It’s not that North Devon lacks water, particularly in the last 12 months.
In 2007, rainfall was something like 70% above average over the summer months.
It was soggy from about the first week of May until early August. And oh how the wind blew, as only it can on the hills of North Devon.
Up on the allotments, potato blight took hold in the damp conditions.
Ironic, perhaps, as the allotments have no water supply. The only running water comes out the sky – usually horizontally.
One of the more resourceful plot holders – let’s call him Bill – has rigged up an elaborate water collection system. At the village road end, over 100 metres from his plot(s), sits the football team‘s clubhouse. Bill has an arrangement with the club. He gets their runoff for maintaining the gutters.
Last weekend – in the rain – Bill was busy pumping water into several large storage tanks he has installed up there. It made my 210 litre water butt, which I carted up, look puny.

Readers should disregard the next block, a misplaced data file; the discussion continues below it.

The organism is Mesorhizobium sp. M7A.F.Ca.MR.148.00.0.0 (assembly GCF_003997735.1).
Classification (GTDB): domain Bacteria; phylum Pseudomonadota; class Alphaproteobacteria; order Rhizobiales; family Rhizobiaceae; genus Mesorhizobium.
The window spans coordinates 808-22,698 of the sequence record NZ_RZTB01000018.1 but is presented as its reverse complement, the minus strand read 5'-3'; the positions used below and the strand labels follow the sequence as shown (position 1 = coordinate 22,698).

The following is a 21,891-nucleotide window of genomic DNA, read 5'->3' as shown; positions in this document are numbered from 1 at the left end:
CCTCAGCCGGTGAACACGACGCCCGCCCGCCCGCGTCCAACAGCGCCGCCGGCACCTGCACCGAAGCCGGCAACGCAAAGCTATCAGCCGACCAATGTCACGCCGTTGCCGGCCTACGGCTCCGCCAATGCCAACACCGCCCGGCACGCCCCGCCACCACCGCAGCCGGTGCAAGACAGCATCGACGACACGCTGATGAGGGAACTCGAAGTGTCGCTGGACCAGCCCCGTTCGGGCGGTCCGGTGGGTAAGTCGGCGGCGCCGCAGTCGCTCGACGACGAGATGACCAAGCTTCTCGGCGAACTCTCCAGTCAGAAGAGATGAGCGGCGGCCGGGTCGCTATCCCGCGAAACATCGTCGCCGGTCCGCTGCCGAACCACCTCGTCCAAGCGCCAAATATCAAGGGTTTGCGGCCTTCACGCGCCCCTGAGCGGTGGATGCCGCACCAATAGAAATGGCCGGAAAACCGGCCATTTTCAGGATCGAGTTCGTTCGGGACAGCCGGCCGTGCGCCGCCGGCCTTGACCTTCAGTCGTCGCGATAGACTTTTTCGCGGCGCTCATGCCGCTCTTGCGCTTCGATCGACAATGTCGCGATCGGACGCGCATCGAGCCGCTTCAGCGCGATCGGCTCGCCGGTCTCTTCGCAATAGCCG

On the (virulent) local grapevine I’ve heard that the Parish Council refused to install a water pipe. They argued it would put up allotment charges. At £5 a year charges are hardly steep and most plot holders seemed happy to fork out a bit extra.
Like Bill, I’ve got my own ingenious water collection system. Well, not really.
Our next door neighbour’s downpipe empties into a butt. And, proceeds to overflow after an hour or so of rain. The runoff is considerable and there’s no proper overflow into the drainage system.
To get the water from here up to the allotments I’ve been filling 4 pint (2.27 litre) milk cartons, pushing them up in the wheelbarrow and filling up the allotment butt. A few more journeys and it will be full.
Last March I bought in a second butt to capture more water. It was a flatpack tank (cheap!) that lasted about 3 weeks before collapsing under the weight of water on night of heavy rain. There’s a more sturdy replacement there now.
But, this morning I went out to find that the tank I inherited was empty. It has a leak.